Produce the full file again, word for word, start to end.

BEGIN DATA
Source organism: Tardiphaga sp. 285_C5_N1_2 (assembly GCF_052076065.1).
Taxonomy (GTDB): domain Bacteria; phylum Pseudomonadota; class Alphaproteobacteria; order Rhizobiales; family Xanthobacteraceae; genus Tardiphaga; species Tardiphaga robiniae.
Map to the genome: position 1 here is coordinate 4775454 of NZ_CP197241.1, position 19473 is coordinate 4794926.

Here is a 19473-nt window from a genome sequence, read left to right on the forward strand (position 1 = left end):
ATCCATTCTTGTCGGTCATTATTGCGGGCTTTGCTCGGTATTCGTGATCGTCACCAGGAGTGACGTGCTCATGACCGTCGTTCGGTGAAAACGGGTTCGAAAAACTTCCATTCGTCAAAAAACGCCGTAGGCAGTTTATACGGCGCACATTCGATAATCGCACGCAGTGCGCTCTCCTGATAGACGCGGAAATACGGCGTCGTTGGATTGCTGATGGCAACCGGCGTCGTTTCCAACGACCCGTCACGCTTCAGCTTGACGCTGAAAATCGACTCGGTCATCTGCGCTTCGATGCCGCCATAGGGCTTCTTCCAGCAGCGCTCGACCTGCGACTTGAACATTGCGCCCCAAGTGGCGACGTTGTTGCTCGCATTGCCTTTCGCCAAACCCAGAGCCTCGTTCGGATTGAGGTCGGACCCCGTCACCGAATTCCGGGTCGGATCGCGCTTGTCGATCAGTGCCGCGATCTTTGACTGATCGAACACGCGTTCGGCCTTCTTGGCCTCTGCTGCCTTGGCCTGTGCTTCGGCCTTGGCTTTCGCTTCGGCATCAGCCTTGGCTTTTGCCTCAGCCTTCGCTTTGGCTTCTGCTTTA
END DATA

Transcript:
Source organism: Tardiphaga sp. 285_C5_N1_2 (assembly GCF_052076065.1).
Taxonomy (GTDB): domain Bacteria; phylum Pseudomonadota; class Alphaproteobacteria; order Rhizobiales; family Xanthobacteraceae; genus Tardiphaga; species Tardiphaga robiniae.
Map to the genome: position 1 here is coordinate 4775454 of NZ_CP197241.1, position 19473 is coordinate 4794926.

Here is a 19473-nt window from a genome sequence, read left to right on the forward strand (position 1 = left end):
ATCCATTCTTGTCGGTCATTATTGCGGGCTTTGCTCGGTATTCGTGATCGTCACCAGGAGTGACGTGCTCATGACCGTCGTTCGGTGAAAACGGGTTCGAAAAACTTCCATTCGTCAAAAAACGCCGTAGGCAGTTTATACGGCGCACATTCGATAATCGCACGCAGTGCGCTCTCCTGATAGACGCGGAAATACGGCGTCGTTGGATTGCTGATGGCAACCGGCGTCGTTTCCAACGACCCGTCACGCTTCAGCTTGACGCTGAAAATCGACTCGGTCATCTGCGCTTCGATGCCGCCATAGGGCTTCTTCCAGCAGCGCTCGACCTGCGACTTGAACATTGCGCCCCAAGTGGCGACGTTGTTGCTCGCATTGCCTTTCGCCAAACCCAGAGCCTCGTTCGGATTGAGGTCGGACCCCGTCACCGAATTCCGGGTCGGATCGCGCTTGTCGATCAGTGCCGCGATCTTTGACTGATCGAACACGCGTTCGGCCTTCTTGGCCTCTGCTGCCTTGGCCTGTGCTTCGGCCTTGGCTTTCGCTTCGGCATCAGCCTTGGCTTTTGCCTCAGCCTTCGCTTTGGCTTCTGCTTTA